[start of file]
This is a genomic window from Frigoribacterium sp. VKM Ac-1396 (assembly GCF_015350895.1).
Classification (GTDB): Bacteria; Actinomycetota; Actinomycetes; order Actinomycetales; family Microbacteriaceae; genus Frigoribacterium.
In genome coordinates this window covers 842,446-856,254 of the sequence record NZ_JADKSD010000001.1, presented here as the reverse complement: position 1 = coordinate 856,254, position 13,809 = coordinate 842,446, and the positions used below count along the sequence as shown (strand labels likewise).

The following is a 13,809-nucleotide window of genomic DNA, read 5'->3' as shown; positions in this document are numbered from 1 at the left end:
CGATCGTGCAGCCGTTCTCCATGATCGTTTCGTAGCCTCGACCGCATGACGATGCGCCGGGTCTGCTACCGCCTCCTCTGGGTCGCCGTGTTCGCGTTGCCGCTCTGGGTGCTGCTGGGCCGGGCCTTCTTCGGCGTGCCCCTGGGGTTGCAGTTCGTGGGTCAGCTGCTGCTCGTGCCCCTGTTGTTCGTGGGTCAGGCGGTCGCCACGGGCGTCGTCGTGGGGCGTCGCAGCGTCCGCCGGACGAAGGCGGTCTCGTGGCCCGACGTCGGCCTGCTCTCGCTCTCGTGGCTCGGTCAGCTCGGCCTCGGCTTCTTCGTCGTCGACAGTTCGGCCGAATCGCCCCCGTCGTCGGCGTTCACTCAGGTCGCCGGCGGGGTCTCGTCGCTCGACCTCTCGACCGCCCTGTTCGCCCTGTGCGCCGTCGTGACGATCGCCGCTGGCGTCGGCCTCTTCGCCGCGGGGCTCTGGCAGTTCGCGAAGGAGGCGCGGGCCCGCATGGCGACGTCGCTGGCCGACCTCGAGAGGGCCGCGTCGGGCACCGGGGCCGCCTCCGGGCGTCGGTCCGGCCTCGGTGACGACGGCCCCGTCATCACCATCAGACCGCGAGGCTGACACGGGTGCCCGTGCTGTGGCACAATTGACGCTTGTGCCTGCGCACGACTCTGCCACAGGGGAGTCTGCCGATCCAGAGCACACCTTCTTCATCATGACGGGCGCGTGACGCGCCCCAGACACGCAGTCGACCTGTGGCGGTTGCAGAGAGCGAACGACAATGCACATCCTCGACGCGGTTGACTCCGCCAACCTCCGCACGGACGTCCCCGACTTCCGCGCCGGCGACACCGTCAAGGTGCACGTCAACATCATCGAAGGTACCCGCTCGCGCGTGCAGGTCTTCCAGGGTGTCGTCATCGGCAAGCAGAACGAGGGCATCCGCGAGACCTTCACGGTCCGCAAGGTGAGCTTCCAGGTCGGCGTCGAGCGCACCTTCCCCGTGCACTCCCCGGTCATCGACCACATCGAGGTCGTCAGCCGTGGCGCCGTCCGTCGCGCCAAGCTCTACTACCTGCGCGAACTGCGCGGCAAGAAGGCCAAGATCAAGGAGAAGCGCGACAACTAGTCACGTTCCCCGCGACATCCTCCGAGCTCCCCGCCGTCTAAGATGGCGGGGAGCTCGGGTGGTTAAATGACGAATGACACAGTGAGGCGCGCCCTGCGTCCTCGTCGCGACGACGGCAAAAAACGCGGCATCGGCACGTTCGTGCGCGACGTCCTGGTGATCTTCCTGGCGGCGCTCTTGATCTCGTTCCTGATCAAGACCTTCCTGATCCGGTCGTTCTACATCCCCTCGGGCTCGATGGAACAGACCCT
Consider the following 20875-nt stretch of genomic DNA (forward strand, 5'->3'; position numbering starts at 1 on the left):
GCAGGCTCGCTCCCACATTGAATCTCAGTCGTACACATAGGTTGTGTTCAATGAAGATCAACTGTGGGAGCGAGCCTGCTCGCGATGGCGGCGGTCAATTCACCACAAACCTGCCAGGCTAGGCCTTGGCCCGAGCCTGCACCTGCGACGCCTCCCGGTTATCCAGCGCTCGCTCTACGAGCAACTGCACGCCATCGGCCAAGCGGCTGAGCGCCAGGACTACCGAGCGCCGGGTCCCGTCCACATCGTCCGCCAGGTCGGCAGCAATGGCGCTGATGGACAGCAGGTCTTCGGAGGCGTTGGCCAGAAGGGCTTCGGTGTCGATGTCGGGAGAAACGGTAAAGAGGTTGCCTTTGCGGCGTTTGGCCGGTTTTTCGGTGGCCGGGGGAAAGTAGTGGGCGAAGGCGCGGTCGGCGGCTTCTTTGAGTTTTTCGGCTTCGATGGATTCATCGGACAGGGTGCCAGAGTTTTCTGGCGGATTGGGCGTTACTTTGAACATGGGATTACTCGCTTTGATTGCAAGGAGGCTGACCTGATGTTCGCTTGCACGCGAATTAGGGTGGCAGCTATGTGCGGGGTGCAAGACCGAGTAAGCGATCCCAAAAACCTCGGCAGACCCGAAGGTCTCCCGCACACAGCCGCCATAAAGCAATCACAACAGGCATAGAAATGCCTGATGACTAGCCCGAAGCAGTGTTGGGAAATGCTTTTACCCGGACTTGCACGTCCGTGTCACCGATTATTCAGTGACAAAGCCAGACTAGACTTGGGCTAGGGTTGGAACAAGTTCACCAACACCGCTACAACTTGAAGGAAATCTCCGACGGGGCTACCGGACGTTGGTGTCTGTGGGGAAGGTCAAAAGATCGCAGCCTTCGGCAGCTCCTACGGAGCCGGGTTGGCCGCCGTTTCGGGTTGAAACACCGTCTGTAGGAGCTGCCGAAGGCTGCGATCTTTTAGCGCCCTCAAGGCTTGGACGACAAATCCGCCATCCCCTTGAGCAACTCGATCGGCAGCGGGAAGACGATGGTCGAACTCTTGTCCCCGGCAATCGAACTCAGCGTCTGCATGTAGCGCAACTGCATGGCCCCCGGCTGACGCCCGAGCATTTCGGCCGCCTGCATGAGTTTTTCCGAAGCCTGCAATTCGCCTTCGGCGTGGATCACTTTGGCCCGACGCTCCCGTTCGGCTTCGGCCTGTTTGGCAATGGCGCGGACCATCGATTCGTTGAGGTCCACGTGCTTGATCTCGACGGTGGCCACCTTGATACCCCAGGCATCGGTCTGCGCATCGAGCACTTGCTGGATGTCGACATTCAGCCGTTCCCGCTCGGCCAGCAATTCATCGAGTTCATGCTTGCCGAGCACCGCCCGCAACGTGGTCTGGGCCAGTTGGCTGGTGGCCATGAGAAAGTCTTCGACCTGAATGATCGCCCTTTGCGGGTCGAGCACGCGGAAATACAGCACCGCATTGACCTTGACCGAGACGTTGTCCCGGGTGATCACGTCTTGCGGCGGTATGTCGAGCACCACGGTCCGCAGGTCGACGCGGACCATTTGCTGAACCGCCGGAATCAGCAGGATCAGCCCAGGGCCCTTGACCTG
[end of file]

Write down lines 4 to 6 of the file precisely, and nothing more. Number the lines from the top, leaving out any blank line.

The following is a 13,809-nucleotide window of genomic DNA, read 5'->3' as shown; positions in this document are numbered from 1 at the left end:
CGATCGTGCAGCCGTTCTCCATGATCGTTTCGTAGCCTCGACCGCATGACGATGCGCCGGGTCTGCTACCGCCTCCTCTGGGTCGCCGTGTTCGCGTTGCCGCTCTGGGTGCTGCTGGGCCGGGCCTTCTTCGGCGTGCCCCTGGGGTTGCAGTTCGTGGGTCAGCTGCTGCTCGTGCCCCTGTTGTTCGTGGGTCAGGCGGTCGCCACGGGCGTCGTCGTGGGGCGTCGCAGCGTCCGCCGGACGAAGGCGGTCTCGTGGCCCGACGTCGGCCTGCTCTCGCTCTCGTGGCTCGGTCAGCTCGGCCTCGGCTTCTTCGTCGTCGACAGTTCGGCCGAATCGCCCCCGTCGTCGGCGTTCACTCAGGTCGCCGGCGGGGTCTCGTCGCTCGACCTCTCGACCGCCCTGTTCGCCCTGTGCGCCGTCGTGACGATCGCCGCTGGCGTCGGCCTCTTCGCCGCGGGGCTCTGGCAGTTCGCGAAGGAGGCGCGGGCCCGCATGGCGACGTCGCTGGCCGACCTCGAGAGGGCCGCGTCGGGCACCGGGGCCGCCTCCGGGCGTCGGTCCGGCCTCGGTGACGACGGCCCCGTCATCACCATCAGACCGCGAGGCTGACACGGGTGCCCGTGCTGTGGCACAATTGACGCTTGTGCCTGCGCACGACTCTGCCACAGGGGAGTCTGCCGATCCAGAGCACACCTTCTTCATCATGACGGGCGCGTGACGCGCCCCAGACACGCAGTCGACCTGTGGCGGTTGCAGAGAGCGAACGACAATGCACATCCTCGACGCGGTTGACTCCGCCAACCTCCGCACGGACGTCCCCGACTTCCGCGCCGGCGACACCGTCAAGGTGCACGTCAACATCATCGAAGGTACCCGCTCGCGCGTGCAGGTCTTCCAGGGTGTCGTCATCGGCAAGCAGAACGAGGGCATCCGCGAGACCTTCACGGTCCGCAAGGTGAGCTTCCAGGTCGGCGTCGAGCGCACCTTCCCCGTGCACTCCCCGGTCATCGACCACATCGAGGTCGTCAGCCGTGGCGCCGTCCGTCGCGCCAAGCTCTACTACCTGCGCGAACTGCGCGGCAAGAAGGCCAAGATCAAGGAGAAGCGCGACAACTAGTCACGTTCCCCGCGACATCCTCCGAGCTCCCCGCCGTCTAAGATGGCGGGGAGCTCGGGTGGTTAAATGACGAATGACACAGTGAGGCGCGCCCTGCGTCCTCGTCGCGACGACGGCAAAAAACGCGGCATCGGCACGTTCGTGCGCGACGTCCTGGTGATCTTCCTGGCGGCGCTCTTGATCTCGTTCCTGATCAAGACCTTCCTGATCCGGTCGTTCTACATCCCCTCGGGCTCGATGGAACAGACCCT
Consider the following 20875-nt stretch of genomic DNA (forward strand, 5'->3'; position numbering starts at 1 on the left):